Fame & Fortune: Capt. 'Sully' Sullenberger

Capt. Sullenberger In less than three minutes, Capt. Chesley "Sully" Sullenberger made the crucial decisions that saved the lives of his 155 passengers and crew that cold January morning after a bird strike forced him to land US Airways Flight 1549 on New York's Hudson River.

Within hours, live video of Sullenberger's "miracle on the Hudson" had transformed the unassuming 58-year-old career pilot and safety expert into a national hero, lifting the hearts of a nation struggling through a winter of economic discontent.

In "Highest Duty: My Search for What Really Matters," Sullenberger recreates the intense scene inside the cockpit of Flight 1549 and reflects on the lifetime of experiences that prepared him to perform a miracle.

Along the way, he revisits his Texas boyhood where he learned to fly from a crusty crop-duster, his Air Force service that taught him discipline, and his struggles as a husband and father to two adopted daughters that at times tested his commitment to aviation.

Bankrate caught up with the "miracle" worker on the wings of his first book tour.

Bankrate: Your star ascended quickly following the three-minute "miracle on the Hudson." What was the hardest part of suddenly finding yourself thrust onto the world stage?

Capt. Sullenberger: At first, it was simply overwhelming to go from zero to 60 in what felt like a nanosecond. Going from being a regular and anonymous guy to sudden fame was a huge part of this life-changing event, both for me and my family. But as we've had time to process the event and its aftermath -- and put it in perspective, we realize how many wonderful opportunities have come our way to make a difference in the world as a result of Jan. 15.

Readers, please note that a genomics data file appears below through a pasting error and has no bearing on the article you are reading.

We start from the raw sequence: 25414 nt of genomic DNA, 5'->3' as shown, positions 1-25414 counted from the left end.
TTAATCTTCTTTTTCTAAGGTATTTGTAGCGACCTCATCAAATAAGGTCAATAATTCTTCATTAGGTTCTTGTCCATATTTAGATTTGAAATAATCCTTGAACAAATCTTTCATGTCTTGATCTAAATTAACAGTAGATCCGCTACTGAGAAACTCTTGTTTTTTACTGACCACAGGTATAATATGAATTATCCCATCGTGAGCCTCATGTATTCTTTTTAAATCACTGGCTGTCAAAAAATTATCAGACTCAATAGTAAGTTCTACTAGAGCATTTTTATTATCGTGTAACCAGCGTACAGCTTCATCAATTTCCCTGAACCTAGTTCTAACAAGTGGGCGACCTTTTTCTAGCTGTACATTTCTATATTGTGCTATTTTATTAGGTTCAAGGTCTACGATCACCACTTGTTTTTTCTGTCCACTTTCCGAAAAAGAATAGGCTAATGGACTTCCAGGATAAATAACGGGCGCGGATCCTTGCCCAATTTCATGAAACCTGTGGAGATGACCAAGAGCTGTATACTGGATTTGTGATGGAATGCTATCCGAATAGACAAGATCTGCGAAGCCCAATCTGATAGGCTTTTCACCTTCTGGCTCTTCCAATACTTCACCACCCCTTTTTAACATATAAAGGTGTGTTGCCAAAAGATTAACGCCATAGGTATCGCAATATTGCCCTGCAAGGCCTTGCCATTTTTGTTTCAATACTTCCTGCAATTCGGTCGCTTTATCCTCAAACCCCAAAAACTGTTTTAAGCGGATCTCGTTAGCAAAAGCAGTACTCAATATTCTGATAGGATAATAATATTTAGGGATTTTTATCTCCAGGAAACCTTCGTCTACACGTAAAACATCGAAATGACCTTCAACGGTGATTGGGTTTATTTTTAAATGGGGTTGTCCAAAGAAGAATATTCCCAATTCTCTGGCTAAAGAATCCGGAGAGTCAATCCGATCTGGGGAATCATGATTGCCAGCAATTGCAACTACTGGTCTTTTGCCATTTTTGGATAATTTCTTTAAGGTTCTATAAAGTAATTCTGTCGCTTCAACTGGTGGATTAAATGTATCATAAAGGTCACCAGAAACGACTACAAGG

Bankrate: What has surprised you the most about your sudden fame?

Sullenberger: What surprised me initially was that this story touched so many people around the world, and that it has kept a high level of interest for so many months. I think the reason that it has gotten people's attention, captured their imaginations and lasted so long is that this happened at a time when people were looking for good news, needed to feel hopeful again and wanted reassurance that all our ideals were still true.

Bankrate: What has been your biggest thrill?

Sullenberger: So far, the biggest thrill for my entire family was going to the Inauguration and meeting President (Barack) Obama and the First Lady.


Bankrate: What part of the "miracle on the Hudson" did the media get wrong?

Sullenberger: That I was wearing my hat that day! It was actually in my closet at home in California. Wearing a hat is optional at my airline and has been for many years. I don't think the media intended to get it wrong. They were just looking for a way to say that I looked composed.

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